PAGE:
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such crystals of argillaceous earth which the inventors submitted to the Academy, there were numerous pieces that could not be distinguished at all from natural rubies and sapphires. They possessed their crystalline shape, their weight, hardness, color, and adamantine lustre, although the latter was not altogether faultless.

How completely the imitation of Nature has succeeded, may be inferred from a peculiarity which the artificial rubies have in common with the natural ones: both, upon being heated, lose their rose-color, and do not recover it until they are cooled again. The diamond-cutters who were requested to grind these artificial rubies found them not only as hard as the natural ones, but in many instances even harder; they were not long in blunting their best tools made of the hardest steel. For the use of watch-makers they are, perhaps, better than the natural stones.

But jewelers, too, are certain, sooner or later, to derive a great deal of benefit from these discoveries. The rubies hitherto obtained, although very beautiful, did not equal the first-class natural stones; but they are only the first productions of a new process, and it is decidedly creditable to the inventors that they immediately divulged their method without trying to mystify the public. Now others, too, may follow up this new branch of a promising alchemy. Perhaps more time should be given to the crystals for their formation, for Nature had a great deal of time for such productions, and it was owing to this fact, perhaps, that it achieved such glorious triumphs. There can be no doubt but that, at some future time, these crystals of argillaceous earth will be colored also green, yellow, and purple, and that thus the precious stones, which were hitherto distinguished as Oriental emeralds, topazes, and amethysts, from inferior stones of the same name, will be produced. The addition "Oriental," in this connection, has no geographical meaning, and was applied by jewelers to the harder and better classes of emeralds, topazes, and amethysts. Perhaps these Oriental stones will be cheaper at an early day than the inferior ones, and the middle classes may wear as brilliant stones as princesses do now.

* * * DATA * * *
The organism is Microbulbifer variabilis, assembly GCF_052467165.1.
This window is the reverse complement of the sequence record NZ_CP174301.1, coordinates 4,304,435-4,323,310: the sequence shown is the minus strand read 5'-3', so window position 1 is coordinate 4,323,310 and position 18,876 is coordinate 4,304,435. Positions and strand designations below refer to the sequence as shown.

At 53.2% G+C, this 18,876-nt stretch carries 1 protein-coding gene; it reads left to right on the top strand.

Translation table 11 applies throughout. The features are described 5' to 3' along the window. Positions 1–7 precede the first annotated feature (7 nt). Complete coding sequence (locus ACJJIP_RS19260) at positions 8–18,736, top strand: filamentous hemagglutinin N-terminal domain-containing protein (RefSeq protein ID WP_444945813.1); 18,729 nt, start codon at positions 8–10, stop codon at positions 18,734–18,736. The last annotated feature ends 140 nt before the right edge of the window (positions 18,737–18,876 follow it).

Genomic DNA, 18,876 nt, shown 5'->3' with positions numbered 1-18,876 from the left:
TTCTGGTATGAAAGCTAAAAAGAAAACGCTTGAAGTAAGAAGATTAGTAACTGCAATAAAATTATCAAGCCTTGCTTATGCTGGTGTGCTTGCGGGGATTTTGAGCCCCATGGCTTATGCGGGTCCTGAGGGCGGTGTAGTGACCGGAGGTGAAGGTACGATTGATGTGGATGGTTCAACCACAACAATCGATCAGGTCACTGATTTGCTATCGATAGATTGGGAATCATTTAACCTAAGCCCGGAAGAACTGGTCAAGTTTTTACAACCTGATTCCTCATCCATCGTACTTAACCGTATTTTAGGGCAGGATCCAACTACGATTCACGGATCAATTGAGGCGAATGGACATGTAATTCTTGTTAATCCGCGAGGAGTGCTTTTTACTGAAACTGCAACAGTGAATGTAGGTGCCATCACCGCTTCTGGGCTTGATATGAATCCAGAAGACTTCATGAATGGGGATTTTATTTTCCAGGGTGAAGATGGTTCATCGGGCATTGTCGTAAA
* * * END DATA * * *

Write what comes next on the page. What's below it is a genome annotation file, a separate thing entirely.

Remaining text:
Diamonds, too, were the objects of similar processes, that is, by trying to bring about a slow separation of carbon from its combinations. However, Chemistry has to admit here that it cannot demonstrate, with any degree of accuracy, how Nature really produced the diamond. Some think that it could only have been formed at an enormously high temperature; others consider its very slow formation in a cold condition more probable; nay, there are scientists who regard it as the production of some organic agency, because there are frequently discerned in them green, cellular formations resembling certain algæ. In view of the rapid progress of synthetic chemistry, it might, perhaps, be as well for the diamond to maintain even in the eyes of chemists its time-honored name "adamas"—that is, the indomitable one. For what should the